The ritual nick or scraping of female circumcision sees no tissue removal and is much less invasive than traditional male circumcision, the mildest form of which sees the removal in an infant of an equivalent of 30-50 square centimeters of erogenous tissue that would have existed on an adult male. All female circumcision has been defined as mutilation, regardless of the setting, consequences or parental motives. This raises serious questions with respect to the moral, legal or even logical acceptability of such a definition, applied only on the basis of gender. In America no form of male circumcision is prohibited and a medical licence is not required to conduct it. Such an extraordinarily divergent handling of a procedure, based solely on gender, is not conducive to protection; aside from the legal minefield it produces, it is at best unfair, and in the worst case outright sexist.
Unfortunately, this is not new. Gender equality before the law has been an ongoing battle. Though somewhat self-explanatory, there are accepted definitions of the principle that function within legal spheres, more prominently in the Global North. These include the objective equality of men and women when formulating and implementing laws, regulations, administrative provisions, policies and activities, or equal rights and opportunities for women and men in laws and policies, and equal access to resources and services within families, communities and society at large.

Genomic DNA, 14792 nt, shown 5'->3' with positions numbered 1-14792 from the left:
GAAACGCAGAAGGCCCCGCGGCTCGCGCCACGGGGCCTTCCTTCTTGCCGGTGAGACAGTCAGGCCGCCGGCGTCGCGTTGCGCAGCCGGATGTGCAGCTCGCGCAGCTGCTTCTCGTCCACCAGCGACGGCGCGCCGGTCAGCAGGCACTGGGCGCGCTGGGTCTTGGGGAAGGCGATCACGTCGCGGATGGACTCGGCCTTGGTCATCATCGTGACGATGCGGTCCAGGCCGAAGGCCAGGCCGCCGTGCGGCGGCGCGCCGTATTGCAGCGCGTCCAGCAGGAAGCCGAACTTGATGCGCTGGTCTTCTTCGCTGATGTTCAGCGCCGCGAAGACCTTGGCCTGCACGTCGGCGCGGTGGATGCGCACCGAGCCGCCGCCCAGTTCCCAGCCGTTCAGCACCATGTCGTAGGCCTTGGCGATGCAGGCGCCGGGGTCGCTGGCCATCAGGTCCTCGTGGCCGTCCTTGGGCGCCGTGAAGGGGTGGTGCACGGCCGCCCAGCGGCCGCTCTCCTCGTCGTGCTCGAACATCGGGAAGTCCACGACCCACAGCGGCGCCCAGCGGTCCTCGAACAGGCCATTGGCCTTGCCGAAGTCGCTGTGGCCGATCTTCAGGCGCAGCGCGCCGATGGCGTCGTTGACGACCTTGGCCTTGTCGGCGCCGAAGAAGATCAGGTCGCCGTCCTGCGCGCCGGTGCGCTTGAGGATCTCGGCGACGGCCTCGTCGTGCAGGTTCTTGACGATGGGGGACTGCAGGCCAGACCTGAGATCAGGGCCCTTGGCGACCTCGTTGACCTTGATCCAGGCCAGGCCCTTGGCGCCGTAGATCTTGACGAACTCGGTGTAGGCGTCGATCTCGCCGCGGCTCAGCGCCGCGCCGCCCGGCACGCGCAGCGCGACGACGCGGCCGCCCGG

In Islamic practice, gender equality is better defined by the phrase ‘gender equity’. Although gender may define the specific practice made obligatory on an individual, each individual has equal value. In Islam, the practice of circumcision is no different to any other religious rite – the obligation is similar, gender defines the nuance. Both males and females are to be circumcised as a religious rite in Islam. Men are circumcised at birth, women are circumcised at the age of seven. Men have skin excised while women receive only a nick or a scrape. Although the Islamic religious rite of male circumcision is protected, the less invasive religious rite of female circumcision is censured and outlawed.
A new approach to Islamic female circumcision is needed that places it on par with the right afforded to male circumcision as a religious practice. An informed, reasoned discussion of the practice of female circumcision, not driven by biases in geography, culture, political agenda or international institution, will re-established equity.